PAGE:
510(k) Exempt Medical Device Guide
Navigating the intricacies of medical device regulations is crucial for manufacturers and innovators. In this article, we delve into what it means to be 510(k) exempt, shedding light on its significance, benefits, and considerations. We hope to help you streamline your regulatory path and bring innovative medical solutions to the market more efficiently!
What is a 510(k)?
A 510(k) is a premarket submission made to the Food and Drug Administration (FDA) to demonstrate that the device being marketed is safe and effective. The purpose of the submission is to demonstrate that your medical device is substantially equivalent to an existing device (predicate device) on market today. A 510(k) is required if the device was manufactured to the inventor’s own specifications and is intended to be marketed in the US. FDA clearance through the 510(k) process means the agency agrees with the manufacturer that the medical device is similar to a previously approved predicate device.
What does it mean to be 510(k) exempt?
Some medical devices are not required to undergo the traditional 510(k) submission process to obtain clearance from the FDA before marketing in the US. Devices that are considered low risk typically have well established safety profiles and do not present significant risks to patients; these devices may qualify for exemption. If the device is exempt from submitting a 510(k), it still needs to comply with applicable regulatory requirements such as labeling, good manufacturing processes (GMPs), quality systems, and post-market surveillance.
Who is required to submit a 510(k)?
There are four groups indicated by the FD&C Act and 510(k) regulation (21 CFR 807) who would be responsible for completion of a 510(k) submission. They include:
- Domestic manufacturers introducing a device to the U.S. market
- Specification developers introducing device to the U.S market
- Repackers or relabelers in a medical device supply chain
- Foreign manufacturers and their representatives introducing a device to the U.S. market.
What is required for a 510(k)?
To qualify for a 510(k), submitters must compare their device to one or more legally marketed predicate devices and make and support their substantial equivalence claims. A device is substantially equivalent if, in comparison to the predicate if it:
- has the same intended use; and same technical characteristics; OR
- has the same intended use; and different technological characteristics; AND
- does not raise different questions of safety and effectiveness; AND
- the information submitted to FDA demonstrates that the device is as safe and effective as the legally marketed device.
510(k) submissions require specific information and documentation to demonstrate the substantial equivalence of a new medical device to a legally marketed predicate device. The specific requirements for a 510(k) submission can differ based on the device type, complexity, and risk classification.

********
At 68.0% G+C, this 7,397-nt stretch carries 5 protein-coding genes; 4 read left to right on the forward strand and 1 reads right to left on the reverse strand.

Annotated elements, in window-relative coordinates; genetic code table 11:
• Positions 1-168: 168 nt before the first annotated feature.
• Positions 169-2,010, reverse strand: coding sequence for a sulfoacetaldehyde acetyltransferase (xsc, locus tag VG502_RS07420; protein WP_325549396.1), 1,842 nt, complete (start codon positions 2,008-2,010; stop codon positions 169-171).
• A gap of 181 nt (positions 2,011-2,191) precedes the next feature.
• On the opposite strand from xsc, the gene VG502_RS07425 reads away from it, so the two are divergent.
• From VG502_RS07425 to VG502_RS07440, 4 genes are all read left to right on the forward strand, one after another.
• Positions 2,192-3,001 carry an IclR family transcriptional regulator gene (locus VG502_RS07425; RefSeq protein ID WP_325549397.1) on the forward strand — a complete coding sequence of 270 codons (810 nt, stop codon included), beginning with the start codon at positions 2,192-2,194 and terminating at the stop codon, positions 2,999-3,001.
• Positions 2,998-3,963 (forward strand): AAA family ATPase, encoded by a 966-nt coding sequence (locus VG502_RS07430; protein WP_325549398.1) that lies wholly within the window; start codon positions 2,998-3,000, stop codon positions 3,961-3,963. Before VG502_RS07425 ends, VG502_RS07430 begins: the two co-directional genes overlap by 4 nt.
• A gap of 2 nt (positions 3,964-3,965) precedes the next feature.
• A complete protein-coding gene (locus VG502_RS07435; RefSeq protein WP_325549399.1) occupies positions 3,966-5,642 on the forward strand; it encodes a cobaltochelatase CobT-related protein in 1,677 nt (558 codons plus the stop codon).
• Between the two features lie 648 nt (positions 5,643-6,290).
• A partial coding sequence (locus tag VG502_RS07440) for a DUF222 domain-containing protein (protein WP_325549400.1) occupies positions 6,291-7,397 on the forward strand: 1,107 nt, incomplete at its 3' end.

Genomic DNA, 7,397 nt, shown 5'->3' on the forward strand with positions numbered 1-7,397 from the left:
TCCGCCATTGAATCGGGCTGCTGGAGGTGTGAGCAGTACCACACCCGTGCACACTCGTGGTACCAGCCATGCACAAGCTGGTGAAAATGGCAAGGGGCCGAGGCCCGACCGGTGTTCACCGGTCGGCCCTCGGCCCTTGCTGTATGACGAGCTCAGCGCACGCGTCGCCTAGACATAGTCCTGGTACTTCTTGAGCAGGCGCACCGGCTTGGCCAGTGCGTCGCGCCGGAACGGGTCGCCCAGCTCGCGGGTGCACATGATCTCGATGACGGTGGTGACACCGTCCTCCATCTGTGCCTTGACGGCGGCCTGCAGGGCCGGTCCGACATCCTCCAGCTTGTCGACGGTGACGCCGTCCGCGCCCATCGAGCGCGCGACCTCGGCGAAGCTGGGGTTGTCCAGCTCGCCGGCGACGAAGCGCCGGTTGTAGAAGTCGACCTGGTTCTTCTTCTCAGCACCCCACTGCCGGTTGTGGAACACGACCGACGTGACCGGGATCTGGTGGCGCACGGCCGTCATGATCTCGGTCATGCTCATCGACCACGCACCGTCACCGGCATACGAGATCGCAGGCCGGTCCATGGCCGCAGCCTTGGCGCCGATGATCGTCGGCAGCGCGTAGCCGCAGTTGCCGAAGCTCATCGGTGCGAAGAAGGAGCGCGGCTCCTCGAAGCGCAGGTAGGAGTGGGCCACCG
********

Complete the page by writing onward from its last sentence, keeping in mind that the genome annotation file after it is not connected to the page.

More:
The following are key deliverables typically required within a 510(k) submission:
- Cover letter
- Device description
- Indications for use
- Substantial equivalence discussion (predicate device comparison)
- Performance testing data (including clinical and non-clinical studies)
- Software and firmware
- Manufacturing information (including declaration of conformity)
- Sterilization and packaging (including validation of device’s sterility and integrity)
What types of medical devices qualify for 510(k) exemptions?
Most class I and class II devices are exempt from 510(k) requirements. Devices that may be 510(k) exempt include:
- Preamendment devices (devices legally marketed in the US prior to May 28, 1976)
- Class I devices specifically exempted by FDA or classified as class I under section 513 (with certain exceptions)
- Examples of Class I devices: manual surgical instruments, examination gloves, tongue depressors, non-powered orthopedic devices.
- Class II devices with special controls
- Examples of Class II devices: powered wheelchairs, dental floss, pregnancy test kits.
- Class II devices with published performance standards
- Examples of Class III devices: dental hand instruments, intraocular lenses, in-clinic electronic thermometers.
- Certain Class II devices with Premarket Notification exemption
A list of class I and class II devices exempt from 510(k) requirements is available on the FDA website.
How Gilero can help you with your 510(k) submission
If your device qualifies for a 510(k) submission, our experienced regulatory team can help you from any point in the approval process. Gilero can provide on-going consultation services throughout a product’s life cycle, or as new requirements are published by regulatory agencies. Our regulatory experts at Gilero can perform regulatory assessments, select predicate a device(s), as well as author and submit the 510(k) on your behalf. After submission, we participate and manage our client’s involvement in the FDA’s review process. Gilero will work with the client to satisfy any requests and requirements resulting from the review process, resulting in a more efficient path to market.
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